On Writing: Healthy Masculinity

Healthy Masculinity.jpgHealthy masculinity versus toxic masculinity is a topic that’s been on my mind a lot lately. In the last ten years, the publishing industry has focused a great deal on strong girls, and I’m so very grateful. I’m seeing evidence of this feminist push every day in my classroom. I have THE BEST strong girls as students this year. Girls with dreams and voices and determination.

But our world needs healthy men, too. And I’m growing more and more concerned at what we feed our boys–through media, movies, games, TV, advertising, and literature.

The hardest part of this process is realizing that my idea of masculinity has been formed by toxic messages around me. And that I need to change my own ideas on masculinity.

A moment that woke me up was my general lukewarm feelings towards the movie Fantastic Beasts and Where to Find Them. I couldn’t put my finger on why this movie didn’t thrill me like Harry Potter did.

Then I watched this video:

The Fantastic Masculinity of Newt Scamander

After watching the video about Newt’s version of masculinity, I learned that Newt wasn’t the type of hero I was accustomed to in film–and yet he was one that embodied many of the traits I wanted in a man. And I suddenly realized that something was wrong with my ideas of masculinity. And it was disorienting. I needed to rewire my brain.

My very first celebrity crush was Han Solo. I watched Star Wars for the first time in 2nd grade. So I was seven years old when Han Solo became the epitome of crushworthy. I know I’m not alone in my crush on Harrison Ford. But that crush gives me a sick feeling these days.

Because this video shook me to my core:

Predatory Romance in Harrison Ford Movies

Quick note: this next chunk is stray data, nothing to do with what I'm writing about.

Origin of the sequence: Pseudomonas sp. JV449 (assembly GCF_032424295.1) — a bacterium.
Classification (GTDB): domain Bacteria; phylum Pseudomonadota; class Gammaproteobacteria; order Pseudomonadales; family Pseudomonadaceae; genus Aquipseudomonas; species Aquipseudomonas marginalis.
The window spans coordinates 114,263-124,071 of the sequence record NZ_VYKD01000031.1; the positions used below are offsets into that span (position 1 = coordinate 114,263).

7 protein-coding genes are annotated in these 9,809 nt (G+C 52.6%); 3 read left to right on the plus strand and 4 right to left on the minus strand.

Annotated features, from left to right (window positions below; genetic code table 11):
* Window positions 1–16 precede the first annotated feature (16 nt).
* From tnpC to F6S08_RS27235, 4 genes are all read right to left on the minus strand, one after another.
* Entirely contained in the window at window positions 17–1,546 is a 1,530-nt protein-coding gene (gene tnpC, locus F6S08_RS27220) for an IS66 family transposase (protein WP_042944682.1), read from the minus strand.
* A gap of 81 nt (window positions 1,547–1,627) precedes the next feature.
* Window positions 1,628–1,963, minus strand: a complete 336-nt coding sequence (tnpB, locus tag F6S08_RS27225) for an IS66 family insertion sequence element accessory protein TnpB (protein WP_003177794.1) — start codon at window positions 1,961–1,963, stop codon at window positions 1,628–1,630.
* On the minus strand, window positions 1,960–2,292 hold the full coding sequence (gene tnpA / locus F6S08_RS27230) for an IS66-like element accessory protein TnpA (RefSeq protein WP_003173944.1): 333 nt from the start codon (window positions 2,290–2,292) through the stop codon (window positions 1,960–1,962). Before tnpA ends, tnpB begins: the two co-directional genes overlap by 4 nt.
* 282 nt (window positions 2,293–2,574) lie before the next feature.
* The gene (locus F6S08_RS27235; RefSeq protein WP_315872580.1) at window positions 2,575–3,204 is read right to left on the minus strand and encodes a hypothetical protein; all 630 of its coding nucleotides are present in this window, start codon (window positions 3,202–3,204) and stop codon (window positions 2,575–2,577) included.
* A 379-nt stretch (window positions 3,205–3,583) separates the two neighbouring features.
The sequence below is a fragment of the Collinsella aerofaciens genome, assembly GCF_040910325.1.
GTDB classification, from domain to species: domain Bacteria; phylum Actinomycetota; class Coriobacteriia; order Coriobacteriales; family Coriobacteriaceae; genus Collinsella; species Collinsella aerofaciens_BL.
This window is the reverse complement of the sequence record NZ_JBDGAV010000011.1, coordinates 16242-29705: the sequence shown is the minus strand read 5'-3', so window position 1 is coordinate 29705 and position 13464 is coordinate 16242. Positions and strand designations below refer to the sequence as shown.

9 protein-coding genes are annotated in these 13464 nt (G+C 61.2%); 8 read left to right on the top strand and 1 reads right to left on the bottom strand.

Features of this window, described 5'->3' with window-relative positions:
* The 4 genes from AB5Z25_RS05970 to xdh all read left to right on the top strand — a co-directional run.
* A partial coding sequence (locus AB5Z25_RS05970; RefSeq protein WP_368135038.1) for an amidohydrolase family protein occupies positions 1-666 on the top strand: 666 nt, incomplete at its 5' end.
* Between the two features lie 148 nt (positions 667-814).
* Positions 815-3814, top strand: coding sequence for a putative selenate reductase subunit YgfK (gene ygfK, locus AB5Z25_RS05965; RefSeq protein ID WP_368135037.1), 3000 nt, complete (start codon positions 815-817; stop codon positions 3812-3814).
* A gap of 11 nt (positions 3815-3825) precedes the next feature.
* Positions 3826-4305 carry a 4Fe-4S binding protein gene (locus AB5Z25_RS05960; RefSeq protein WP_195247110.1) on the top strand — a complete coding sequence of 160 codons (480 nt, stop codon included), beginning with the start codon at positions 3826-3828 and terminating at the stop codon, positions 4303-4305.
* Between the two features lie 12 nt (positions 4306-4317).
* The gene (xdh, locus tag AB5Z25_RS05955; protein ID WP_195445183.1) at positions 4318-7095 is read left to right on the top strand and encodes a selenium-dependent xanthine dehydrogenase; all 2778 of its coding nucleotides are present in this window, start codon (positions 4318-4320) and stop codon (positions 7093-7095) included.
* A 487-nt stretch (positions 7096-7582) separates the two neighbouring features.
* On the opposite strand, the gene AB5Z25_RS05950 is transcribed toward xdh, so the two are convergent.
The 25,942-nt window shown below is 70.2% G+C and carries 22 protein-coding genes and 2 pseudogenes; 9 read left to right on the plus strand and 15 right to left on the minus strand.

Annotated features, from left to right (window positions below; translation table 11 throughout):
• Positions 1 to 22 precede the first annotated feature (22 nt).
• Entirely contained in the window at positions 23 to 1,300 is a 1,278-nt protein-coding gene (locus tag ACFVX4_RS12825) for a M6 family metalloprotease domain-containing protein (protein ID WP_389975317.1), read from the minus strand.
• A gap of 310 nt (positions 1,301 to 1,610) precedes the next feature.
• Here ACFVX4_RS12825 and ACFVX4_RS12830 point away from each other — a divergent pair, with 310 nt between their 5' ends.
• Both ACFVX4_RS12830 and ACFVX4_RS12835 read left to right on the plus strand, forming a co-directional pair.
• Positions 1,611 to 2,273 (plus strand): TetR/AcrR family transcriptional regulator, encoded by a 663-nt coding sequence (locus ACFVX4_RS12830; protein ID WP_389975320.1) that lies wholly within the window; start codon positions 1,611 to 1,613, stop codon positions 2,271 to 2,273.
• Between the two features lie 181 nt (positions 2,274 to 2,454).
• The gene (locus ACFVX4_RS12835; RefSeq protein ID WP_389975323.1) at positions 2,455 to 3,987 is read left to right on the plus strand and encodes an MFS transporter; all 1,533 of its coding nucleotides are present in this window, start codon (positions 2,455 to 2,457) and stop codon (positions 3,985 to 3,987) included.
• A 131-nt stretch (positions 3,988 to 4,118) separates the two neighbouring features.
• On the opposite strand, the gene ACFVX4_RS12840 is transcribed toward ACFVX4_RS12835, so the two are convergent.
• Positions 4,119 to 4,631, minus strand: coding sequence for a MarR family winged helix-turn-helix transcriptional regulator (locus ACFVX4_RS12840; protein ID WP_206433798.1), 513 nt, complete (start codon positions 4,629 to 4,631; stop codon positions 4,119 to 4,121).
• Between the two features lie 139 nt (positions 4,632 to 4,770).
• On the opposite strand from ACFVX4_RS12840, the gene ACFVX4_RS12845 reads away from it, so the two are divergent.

I’d had a crush on a man who didn’t value consent. Who didn’t listen to women when they said no. Who trapped and coerced women. This wasn’t the kind of man I wanted in real life. I wanted one who listened to me and respected me.

With this new awareness, toxic masculinity was appearing to me everywhere. It unnerves me that my male students are likely absorbing these messages about masculinity each and every day.

What is toxic masculinity? The social construct that defines masculinity as unemotional, violent, sexually aggressive, the lesser capable parent, and more. Any traditionally feminine traits are emasculating. Men cannot: be emotional, show sympathy, need help, like cute things, and more.

I suddenly realized there were ways that, in my very classroom, I was unconsciously feeding my students this toxic masculinity without realizing it. Every year while teaching Shakespeare, I criticize Romeo for how he goes on and on about his emotions. I chastise how moody he is, swinging from depression to bliss and back again. However, in doing so, am I further sending the message to my male students that it is not okay to share how they are feeling? Am I telling them to bottle up their emotions because no one wants to hear them?

I needed to educate myself and do self reflection. So I have been. And it’s made me appreciate so many things about the men in my life.

I love that my boyfriend prefers going to art museums with me than spending his Sundays watching football. I love that he is comfortable talking about how he’s feeling, things that are bothering him, and his dreams for the future. I love that he’s a good listener. And I love that we’ve discussed the possibility of him being a stay-at-home dad. None of these things make him any less of a man to me.

I love watching my younger brother and his wife. He freely expresses how much he loves her. He dresses up as Disney characters because it makes her happy. He frequently plans and cooks dinner. None of these things make him any less of a man.

As a writer, every single thing I experience feeds my writing. How has media shaped my perceptions of the ideal man? I don’t want my subconscious to create toxic men in my books. And so I’m trying to rewire my brain with healthy examples of masculinity.

So in addition to creating strong girl characters in my stories, I will now be very conscious of the male characters I create as well. I want to fuel a new vision of masculinity:

  • Men who show emotion: love, sadness, fear, compassion, and giddy joy.
  • Male/female friendship and companionship.
  • Men who appreciate romance and the slow process of getting to know someone.
  • Men solving problems diplomatically and in non-violent ways.
  • Men who compromise.
  • Men who enjoy childcare and parenthood… and excel at it.